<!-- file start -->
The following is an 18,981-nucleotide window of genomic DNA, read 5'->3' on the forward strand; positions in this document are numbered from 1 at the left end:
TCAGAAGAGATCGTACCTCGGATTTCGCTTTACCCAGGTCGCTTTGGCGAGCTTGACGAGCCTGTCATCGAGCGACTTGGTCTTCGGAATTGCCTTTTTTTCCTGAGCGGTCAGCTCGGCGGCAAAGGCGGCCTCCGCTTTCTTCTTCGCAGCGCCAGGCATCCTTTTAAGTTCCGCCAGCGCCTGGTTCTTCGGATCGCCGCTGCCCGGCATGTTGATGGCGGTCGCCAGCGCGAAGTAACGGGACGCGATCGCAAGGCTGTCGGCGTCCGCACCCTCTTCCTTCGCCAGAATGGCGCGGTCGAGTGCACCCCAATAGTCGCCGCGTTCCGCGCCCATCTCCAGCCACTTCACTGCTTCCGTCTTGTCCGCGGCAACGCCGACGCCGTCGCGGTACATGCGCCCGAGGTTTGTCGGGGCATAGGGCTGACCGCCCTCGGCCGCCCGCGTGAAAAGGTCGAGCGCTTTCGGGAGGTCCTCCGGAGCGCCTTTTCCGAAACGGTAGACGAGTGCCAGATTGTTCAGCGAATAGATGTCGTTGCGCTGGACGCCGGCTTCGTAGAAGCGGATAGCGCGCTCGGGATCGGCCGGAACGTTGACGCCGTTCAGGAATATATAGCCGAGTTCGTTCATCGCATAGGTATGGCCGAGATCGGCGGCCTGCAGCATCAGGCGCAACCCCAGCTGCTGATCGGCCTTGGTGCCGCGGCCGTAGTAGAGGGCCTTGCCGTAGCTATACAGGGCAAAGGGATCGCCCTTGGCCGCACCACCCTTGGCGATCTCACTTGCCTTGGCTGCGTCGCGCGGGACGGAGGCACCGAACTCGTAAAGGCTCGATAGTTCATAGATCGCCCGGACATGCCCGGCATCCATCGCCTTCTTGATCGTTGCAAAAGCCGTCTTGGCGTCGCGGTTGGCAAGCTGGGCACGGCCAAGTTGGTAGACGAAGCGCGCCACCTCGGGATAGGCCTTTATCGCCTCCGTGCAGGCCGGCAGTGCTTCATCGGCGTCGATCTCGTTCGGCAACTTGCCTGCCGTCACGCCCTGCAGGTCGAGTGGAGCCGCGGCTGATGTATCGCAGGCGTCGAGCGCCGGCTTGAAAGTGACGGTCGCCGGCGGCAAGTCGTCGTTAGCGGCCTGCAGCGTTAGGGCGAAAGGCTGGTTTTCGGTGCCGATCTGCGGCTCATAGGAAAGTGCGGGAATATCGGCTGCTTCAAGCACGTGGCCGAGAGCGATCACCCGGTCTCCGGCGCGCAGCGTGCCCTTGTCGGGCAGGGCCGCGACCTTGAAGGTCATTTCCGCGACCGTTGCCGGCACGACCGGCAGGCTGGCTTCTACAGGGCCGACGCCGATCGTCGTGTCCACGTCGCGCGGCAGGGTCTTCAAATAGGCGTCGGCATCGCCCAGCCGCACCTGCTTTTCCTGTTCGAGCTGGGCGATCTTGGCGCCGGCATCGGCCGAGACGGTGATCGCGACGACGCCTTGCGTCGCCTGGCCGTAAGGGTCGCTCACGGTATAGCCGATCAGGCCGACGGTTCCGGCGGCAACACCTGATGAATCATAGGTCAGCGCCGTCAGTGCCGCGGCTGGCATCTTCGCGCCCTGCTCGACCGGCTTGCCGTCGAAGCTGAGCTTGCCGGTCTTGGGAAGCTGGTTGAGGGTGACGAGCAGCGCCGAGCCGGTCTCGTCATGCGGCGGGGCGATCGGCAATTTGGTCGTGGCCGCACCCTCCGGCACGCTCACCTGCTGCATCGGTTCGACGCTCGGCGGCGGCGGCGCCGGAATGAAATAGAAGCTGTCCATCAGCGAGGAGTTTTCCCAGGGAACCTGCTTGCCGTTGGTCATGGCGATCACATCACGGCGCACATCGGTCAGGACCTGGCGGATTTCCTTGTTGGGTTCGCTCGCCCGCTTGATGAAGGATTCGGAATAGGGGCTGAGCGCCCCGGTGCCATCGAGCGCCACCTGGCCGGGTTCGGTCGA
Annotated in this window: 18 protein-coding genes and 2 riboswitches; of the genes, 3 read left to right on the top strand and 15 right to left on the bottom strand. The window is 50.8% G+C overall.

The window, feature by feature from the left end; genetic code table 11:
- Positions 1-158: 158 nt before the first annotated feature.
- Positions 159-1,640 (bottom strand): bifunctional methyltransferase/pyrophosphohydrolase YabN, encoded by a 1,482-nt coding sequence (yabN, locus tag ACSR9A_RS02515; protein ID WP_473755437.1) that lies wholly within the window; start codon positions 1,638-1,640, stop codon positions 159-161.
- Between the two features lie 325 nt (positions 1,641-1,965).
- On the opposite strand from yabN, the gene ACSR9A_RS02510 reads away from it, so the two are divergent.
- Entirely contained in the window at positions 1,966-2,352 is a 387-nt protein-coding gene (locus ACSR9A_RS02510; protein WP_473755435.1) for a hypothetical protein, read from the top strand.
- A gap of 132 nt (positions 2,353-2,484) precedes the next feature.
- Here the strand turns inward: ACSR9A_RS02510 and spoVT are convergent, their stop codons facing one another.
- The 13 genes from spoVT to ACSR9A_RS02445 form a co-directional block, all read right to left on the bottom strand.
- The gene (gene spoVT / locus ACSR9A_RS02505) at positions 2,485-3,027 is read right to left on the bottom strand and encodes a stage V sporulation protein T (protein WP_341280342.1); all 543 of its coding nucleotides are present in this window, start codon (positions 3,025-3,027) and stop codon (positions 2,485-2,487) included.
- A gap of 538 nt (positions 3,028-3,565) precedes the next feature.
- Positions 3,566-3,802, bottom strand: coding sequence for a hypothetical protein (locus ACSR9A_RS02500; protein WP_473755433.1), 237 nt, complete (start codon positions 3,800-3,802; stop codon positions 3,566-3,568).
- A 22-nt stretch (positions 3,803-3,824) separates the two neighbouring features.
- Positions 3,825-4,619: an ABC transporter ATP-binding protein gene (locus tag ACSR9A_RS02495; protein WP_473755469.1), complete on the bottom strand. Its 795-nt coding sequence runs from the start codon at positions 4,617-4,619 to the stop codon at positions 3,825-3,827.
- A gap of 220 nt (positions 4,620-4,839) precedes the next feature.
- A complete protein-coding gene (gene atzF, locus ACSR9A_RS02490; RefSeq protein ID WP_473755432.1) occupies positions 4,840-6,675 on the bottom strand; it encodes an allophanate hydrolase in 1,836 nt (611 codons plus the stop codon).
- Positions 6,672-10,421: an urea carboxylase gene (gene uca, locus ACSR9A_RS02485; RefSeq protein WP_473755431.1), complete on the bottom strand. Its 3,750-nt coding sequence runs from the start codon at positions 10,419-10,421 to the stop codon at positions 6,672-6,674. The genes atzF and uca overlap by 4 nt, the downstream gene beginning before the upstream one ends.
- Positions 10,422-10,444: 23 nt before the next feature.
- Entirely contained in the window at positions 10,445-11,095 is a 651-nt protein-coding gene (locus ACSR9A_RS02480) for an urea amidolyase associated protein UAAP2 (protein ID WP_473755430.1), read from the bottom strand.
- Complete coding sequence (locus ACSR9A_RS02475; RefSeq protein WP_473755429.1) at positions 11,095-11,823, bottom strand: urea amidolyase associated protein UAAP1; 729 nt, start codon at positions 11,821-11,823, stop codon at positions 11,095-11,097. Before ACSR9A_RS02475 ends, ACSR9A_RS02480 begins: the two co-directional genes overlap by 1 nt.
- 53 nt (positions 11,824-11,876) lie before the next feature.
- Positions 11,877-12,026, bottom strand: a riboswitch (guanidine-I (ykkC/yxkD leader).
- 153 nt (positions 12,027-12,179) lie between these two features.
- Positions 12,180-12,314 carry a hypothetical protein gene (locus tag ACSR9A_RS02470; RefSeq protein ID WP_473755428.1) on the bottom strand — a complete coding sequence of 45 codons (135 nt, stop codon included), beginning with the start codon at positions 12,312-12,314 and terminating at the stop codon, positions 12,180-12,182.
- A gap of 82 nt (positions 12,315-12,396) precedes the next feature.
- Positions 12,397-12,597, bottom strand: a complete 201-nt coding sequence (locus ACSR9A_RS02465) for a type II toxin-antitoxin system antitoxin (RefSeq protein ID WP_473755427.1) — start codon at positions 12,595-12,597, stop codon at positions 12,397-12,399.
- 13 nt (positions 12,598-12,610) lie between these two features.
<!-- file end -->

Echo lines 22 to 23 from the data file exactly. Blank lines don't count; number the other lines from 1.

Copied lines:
- Entirely contained in the window at positions 10,445-11,095 is a 651-nt protein-coding gene (locus ACSR9A_RS02480) for an urea amidolyase associated protein UAAP2 (protein ID WP_473755430.1), read from the bottom strand.
- Complete coding sequence (locus ACSR9A_RS02475; RefSeq protein WP_473755429.1) at positions 11,095-11,823, bottom strand: urea amidolyase associated protein UAAP1; 729 nt, start codon at positions 11,821-11,823, stop codon at positions 11,095-11,097. Before ACSR9A_RS02475 ends, ACSR9A_RS02480 begins: the two co-directional genes overlap by 1 nt.